Hammering a Quad peg into a round hole
IT IS clear that part of Washington’s uphill battle then will consist of destabilising and removing from power those governments in the region overseeing joint projects with China, and placing into power governments that will either delay or abandon such projects. This goes far in explaining the uptick in overt political interference by the US, including directly through US embassies in nations like Thailand and Cambodia where opposition groups are openly sheltered and shielded by US embassy staff.
In Thailand, the US along with the EU have been pressuring the interim government to hold premature elections in hopes of returning Shinawatra to power. In Cambodia, the US and EU are threatening sanctions against the government for its moves against US-funded and directed opposition groups. And in Myanmar, the US has engineered violence on both sides of the Rohingya crisis, threatening to upend stability should joint projects with China not be abandoned.
In essence, the US plans to continue all of the activities it has pursued during its ‘pivot to Asia’ — including political subversion, confrontation with Beijing, and even terrorism. The Quad is not an alternative for ASEAN to turn to instead of Beijing, it is an alternative for ASEAN to turn to as a means of escaping US coercion and subversion.
The Quad threat to three out of four members
THE success or failure of nations like Cambodia, Thailand, and Myanmar in navigating around Washington’s provocations will determine the overall success or failure of Washington’s Quad initiative. And even for India, Japan, and Australia, a destabilised Southeast Asia in no way serves their best interests — whether the respective leadership of each Quad member recognises this or not.
Genuinely constructive ties between Quad members and a stable Asia would benefit the region as a whole and provide a windfall of benefits to each respective nation. This is a point that has not gone unnoticed in Beijing or by ASEAN members. As much as Washington sees India, Australia, and Japan as a counterbalance to China, these three nations are seen as potential economic and security alternatives to Washington’s increasingly unwelcomed role in Asia Pacific.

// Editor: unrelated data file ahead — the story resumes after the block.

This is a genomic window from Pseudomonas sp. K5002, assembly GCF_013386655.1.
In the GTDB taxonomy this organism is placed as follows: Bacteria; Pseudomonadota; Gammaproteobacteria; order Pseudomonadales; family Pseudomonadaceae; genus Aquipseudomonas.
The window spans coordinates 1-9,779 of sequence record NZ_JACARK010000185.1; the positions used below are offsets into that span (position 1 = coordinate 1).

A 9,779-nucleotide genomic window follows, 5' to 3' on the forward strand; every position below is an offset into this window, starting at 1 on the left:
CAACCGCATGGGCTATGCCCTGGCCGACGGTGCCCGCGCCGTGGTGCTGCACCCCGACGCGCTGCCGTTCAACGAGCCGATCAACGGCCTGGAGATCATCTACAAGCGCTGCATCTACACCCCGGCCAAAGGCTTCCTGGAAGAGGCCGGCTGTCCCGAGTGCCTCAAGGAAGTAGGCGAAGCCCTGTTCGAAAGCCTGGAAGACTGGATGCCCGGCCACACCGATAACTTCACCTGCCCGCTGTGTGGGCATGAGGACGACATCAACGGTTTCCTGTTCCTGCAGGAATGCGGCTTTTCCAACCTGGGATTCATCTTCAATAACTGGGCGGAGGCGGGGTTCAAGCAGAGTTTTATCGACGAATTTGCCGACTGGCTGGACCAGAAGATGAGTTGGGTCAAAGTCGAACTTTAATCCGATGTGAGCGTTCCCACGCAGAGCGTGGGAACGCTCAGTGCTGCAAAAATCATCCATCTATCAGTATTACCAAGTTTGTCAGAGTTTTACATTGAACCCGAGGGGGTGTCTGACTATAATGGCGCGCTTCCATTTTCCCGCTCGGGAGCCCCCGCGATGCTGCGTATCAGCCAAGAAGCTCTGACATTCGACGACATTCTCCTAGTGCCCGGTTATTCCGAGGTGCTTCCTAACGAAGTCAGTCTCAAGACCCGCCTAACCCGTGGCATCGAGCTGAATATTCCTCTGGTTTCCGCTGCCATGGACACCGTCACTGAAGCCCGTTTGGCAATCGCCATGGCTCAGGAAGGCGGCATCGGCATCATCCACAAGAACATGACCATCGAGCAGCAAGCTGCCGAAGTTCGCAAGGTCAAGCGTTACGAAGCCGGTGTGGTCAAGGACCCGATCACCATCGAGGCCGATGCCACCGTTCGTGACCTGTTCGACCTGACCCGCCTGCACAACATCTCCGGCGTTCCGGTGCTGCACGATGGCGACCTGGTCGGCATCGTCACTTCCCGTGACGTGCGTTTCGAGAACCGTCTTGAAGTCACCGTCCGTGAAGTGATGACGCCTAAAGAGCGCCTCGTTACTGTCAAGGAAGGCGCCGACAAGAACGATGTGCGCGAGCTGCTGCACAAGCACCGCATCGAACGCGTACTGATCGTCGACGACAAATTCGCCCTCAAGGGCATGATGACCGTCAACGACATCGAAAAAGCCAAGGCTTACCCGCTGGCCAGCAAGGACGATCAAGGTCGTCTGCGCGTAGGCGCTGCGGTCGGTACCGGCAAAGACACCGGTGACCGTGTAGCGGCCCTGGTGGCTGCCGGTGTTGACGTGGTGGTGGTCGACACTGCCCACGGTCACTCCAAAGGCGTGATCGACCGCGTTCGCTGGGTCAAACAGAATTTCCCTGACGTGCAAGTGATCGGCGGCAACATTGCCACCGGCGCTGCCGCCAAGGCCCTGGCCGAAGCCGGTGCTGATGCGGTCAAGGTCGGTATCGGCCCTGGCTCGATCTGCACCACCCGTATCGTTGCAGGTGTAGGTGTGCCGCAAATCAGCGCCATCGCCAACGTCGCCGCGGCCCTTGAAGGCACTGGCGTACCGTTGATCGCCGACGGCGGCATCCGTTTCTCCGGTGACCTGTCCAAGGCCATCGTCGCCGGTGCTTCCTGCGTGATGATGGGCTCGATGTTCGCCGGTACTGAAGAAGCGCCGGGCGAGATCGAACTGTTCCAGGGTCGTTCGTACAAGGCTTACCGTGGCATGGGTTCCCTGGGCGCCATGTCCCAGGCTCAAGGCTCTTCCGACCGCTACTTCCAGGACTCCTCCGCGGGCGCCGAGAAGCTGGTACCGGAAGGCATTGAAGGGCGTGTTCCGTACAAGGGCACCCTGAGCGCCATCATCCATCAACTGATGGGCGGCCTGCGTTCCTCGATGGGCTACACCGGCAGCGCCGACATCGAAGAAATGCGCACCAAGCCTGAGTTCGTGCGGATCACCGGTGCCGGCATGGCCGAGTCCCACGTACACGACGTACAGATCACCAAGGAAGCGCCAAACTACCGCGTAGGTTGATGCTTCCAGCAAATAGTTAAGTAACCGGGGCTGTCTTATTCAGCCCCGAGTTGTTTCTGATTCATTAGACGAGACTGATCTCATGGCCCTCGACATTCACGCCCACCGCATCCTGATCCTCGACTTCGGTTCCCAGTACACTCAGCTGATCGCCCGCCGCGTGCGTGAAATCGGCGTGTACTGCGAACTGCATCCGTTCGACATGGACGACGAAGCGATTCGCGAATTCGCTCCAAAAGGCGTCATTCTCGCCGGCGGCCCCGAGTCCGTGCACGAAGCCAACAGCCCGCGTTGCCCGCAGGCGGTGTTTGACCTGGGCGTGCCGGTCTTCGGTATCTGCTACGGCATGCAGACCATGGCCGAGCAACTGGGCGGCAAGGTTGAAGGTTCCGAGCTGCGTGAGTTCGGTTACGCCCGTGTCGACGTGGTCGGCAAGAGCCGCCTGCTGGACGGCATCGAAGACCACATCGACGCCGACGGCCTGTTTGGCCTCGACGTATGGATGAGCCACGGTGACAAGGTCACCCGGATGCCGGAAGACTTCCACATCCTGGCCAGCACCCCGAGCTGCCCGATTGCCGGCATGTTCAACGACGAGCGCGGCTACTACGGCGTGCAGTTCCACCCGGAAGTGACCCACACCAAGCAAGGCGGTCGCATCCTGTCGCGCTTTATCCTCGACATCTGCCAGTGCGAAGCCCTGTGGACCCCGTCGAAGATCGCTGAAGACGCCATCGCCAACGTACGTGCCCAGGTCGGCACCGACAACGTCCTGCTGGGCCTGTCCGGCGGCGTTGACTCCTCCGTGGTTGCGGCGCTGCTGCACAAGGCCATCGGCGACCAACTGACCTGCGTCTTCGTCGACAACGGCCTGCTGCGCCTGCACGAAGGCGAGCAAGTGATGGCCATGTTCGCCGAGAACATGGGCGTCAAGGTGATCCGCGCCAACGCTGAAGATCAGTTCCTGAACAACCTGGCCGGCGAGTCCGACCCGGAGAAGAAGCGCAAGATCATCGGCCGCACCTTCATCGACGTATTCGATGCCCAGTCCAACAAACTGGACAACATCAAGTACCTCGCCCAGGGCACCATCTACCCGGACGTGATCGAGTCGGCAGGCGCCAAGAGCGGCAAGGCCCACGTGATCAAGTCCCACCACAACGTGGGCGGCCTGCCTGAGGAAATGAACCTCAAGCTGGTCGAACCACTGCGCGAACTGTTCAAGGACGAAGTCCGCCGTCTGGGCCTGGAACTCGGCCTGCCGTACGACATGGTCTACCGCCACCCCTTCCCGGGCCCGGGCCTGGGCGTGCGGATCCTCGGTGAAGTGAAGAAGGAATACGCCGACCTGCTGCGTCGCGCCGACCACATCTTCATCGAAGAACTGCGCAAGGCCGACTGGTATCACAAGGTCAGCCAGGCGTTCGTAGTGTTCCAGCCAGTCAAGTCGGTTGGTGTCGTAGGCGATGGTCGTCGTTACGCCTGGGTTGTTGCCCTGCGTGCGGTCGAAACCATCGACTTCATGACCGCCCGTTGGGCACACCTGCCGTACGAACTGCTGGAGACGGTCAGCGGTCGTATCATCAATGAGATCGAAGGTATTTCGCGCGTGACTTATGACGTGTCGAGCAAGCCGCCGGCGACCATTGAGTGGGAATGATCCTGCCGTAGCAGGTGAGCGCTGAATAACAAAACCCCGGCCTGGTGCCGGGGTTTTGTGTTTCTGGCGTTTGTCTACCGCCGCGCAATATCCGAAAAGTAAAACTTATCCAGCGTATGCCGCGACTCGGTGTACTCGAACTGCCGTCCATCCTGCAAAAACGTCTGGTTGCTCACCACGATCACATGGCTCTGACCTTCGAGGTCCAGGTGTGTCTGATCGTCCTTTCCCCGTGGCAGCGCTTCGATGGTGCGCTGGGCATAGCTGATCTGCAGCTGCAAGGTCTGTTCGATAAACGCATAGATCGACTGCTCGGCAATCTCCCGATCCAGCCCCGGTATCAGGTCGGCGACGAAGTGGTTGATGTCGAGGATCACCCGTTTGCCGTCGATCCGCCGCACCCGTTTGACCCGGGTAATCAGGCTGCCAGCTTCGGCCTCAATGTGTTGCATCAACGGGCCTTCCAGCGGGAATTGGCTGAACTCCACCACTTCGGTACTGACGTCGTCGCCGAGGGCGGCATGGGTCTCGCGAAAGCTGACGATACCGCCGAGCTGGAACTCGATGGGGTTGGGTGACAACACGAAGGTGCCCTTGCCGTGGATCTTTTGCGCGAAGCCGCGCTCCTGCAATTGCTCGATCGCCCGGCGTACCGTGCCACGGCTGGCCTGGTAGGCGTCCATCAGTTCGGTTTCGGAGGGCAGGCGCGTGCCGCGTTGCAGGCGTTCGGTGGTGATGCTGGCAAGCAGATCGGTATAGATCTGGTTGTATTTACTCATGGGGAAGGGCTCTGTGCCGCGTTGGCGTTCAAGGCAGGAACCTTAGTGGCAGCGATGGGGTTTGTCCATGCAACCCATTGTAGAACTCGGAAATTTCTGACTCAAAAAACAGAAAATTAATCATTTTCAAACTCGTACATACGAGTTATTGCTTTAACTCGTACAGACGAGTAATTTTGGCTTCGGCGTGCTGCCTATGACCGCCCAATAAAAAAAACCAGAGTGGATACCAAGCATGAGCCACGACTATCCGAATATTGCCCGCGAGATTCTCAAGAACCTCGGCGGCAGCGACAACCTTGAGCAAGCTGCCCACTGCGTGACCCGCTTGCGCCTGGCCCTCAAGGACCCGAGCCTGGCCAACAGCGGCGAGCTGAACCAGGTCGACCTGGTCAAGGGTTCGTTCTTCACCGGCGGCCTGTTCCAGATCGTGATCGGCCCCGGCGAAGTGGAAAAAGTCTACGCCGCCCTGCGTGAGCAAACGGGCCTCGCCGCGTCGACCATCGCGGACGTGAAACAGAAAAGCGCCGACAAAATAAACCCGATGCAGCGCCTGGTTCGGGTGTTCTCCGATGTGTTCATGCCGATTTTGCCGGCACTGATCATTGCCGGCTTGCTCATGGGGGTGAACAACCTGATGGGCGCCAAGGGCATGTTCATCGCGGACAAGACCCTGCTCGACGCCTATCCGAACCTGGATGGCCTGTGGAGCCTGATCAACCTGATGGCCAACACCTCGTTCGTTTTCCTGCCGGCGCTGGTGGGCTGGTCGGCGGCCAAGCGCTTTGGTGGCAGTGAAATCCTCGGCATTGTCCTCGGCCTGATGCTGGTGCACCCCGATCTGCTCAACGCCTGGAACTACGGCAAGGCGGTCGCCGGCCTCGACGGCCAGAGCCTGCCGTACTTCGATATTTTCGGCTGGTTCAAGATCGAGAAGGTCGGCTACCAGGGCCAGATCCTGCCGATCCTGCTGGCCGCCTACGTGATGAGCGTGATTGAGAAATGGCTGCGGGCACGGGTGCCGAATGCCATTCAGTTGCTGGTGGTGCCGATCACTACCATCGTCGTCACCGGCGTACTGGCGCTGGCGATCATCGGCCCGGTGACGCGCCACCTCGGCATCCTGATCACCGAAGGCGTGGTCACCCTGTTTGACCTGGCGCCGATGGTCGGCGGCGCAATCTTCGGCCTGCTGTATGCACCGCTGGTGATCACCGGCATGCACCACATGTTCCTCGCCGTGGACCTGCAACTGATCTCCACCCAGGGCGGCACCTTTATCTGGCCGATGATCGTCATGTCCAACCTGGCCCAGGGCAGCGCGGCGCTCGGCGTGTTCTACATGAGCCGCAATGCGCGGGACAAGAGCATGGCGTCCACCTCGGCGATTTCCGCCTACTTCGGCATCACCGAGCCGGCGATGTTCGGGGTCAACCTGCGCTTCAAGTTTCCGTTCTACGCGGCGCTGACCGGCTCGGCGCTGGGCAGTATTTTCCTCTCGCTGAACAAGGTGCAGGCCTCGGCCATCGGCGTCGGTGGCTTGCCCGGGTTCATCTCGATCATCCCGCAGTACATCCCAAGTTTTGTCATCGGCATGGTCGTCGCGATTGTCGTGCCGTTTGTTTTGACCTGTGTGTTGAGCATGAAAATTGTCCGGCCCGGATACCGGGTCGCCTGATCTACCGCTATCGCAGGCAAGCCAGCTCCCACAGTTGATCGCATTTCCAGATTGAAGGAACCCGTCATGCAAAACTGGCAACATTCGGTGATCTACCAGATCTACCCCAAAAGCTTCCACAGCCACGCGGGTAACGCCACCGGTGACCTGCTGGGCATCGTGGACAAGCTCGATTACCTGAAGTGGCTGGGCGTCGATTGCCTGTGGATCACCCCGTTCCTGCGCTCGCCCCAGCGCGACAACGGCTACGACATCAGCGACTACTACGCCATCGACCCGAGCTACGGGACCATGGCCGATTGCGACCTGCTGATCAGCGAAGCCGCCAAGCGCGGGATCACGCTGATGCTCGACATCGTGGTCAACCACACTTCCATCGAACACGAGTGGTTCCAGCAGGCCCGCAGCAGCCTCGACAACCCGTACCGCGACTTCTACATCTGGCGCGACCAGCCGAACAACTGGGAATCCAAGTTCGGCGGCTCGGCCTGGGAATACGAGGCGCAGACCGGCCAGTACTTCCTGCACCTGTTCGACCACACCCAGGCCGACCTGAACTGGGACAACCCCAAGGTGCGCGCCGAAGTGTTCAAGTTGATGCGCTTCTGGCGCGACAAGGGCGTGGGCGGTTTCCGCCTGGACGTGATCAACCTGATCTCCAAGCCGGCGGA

While Washington seeks to co-opt and dash the other members of the Quad onto the rocks of confrontation with a rising China for the sake of preserving its own regional primacy, China may seek to offer a safe and calm harbour instead. Economic ties between China and Quad-member Australia are already significant with China serving as Australia’s largest trade partner. India also does considerable business across Asia and increasingly with China.
Washington’s plans to continue interfering in the region for the sake of its own primacy may well drive the Quad to at the very least transform into a trilateral effort — seeking to cut deals with China on their own terms without compromising or setting back their own interests for the sake of Washington.
Without the Quad, the US will have to search even further for partners in its quest for Asian primacy. With the UK signalling interest in sending warships around the planet to assist the US in provoking the Chinese off their own shores, perhaps Asia-Pacific will be relabelled once again — from Indo-Pacific to Anglo-Pacific, and the Quad replaced by an Anglo-American Duo.
New Eastern Outlook, December 27. Tony Cartalucci is a Bangkok-based geopolitical researcher and writer.